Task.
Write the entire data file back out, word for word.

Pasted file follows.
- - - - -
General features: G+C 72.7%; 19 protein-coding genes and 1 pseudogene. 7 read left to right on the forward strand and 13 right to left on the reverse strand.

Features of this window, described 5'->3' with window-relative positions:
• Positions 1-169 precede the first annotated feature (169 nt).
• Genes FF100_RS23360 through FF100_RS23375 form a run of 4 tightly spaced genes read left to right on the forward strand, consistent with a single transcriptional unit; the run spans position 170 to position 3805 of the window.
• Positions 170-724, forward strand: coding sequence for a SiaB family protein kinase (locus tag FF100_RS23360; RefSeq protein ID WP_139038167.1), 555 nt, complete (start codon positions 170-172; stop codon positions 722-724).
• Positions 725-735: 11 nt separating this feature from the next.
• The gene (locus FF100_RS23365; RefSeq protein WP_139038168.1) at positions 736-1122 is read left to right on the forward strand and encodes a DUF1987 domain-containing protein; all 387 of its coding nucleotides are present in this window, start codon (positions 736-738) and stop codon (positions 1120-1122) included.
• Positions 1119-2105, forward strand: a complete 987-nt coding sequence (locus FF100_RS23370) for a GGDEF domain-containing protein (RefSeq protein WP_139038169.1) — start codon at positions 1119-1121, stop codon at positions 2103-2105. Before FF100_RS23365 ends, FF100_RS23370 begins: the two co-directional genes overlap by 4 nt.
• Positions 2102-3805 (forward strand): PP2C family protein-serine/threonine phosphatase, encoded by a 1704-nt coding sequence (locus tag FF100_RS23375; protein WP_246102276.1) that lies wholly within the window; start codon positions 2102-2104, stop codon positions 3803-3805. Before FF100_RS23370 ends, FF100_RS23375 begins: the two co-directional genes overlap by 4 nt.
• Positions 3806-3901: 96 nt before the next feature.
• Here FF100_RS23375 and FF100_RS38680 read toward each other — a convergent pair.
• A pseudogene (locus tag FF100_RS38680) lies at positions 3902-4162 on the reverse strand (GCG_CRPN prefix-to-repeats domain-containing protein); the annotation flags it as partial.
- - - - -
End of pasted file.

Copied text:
General features: G+C 72.7%; 19 protein-coding genes and 1 pseudogene. 7 read left to right on the forward strand and 13 right to left on the reverse strand.

Features of this window, described 5'->3' with window-relative positions:
• Positions 1-169 precede the first annotated feature (169 nt).
• Genes FF100_RS23360 through FF100_RS23375 form a run of 4 tightly spaced genes read left to right on the forward strand, consistent with a single transcriptional unit; the run spans position 170 to position 3805 of the window.
• Positions 170-724, forward strand: coding sequence for a SiaB family protein kinase (locus tag FF100_RS23360; RefSeq protein ID WP_139038167.1), 555 nt, complete (start codon positions 170-172; stop codon positions 722-724).
• Positions 725-735: 11 nt separating this feature from the next.
• The gene (locus FF100_RS23365; RefSeq protein WP_139038168.1) at positions 736-1122 is read left to right on the forward strand and encodes a DUF1987 domain-containing protein; all 387 of its coding nucleotides are present in this window, start codon (positions 736-738) and stop codon (positions 1120-1122) included.
• Positions 1119-2105, forward strand: a complete 987-nt coding sequence (locus FF100_RS23370) for a GGDEF domain-containing protein (RefSeq protein WP_139038169.1) — start codon at positions 1119-1121, stop codon at positions 2103-2105. Before FF100_RS23365 ends, FF100_RS23370 begins: the two co-directional genes overlap by 4 nt.
• Positions 2102-3805 (forward strand): PP2C family protein-serine/threonine phosphatase, encoded by a 1704-nt coding sequence (locus tag FF100_RS23375; protein WP_246102276.1) that lies wholly within the window; start codon positions 2102-2104, stop codon positions 3803-3805. Before FF100_RS23370 ends, FF100_RS23375 begins: the two co-directional genes overlap by 4 nt.
• Positions 3806-3901: 96 nt before the next feature.
• Here FF100_RS23375 and FF100_RS38680 read toward each other — a convergent pair.
• A pseudogene (locus tag FF100_RS38680) lies at positions 3902-4162 on the reverse strand (GCG_CRPN prefix-to-repeats domain-containing protein); the annotation flags it as partial.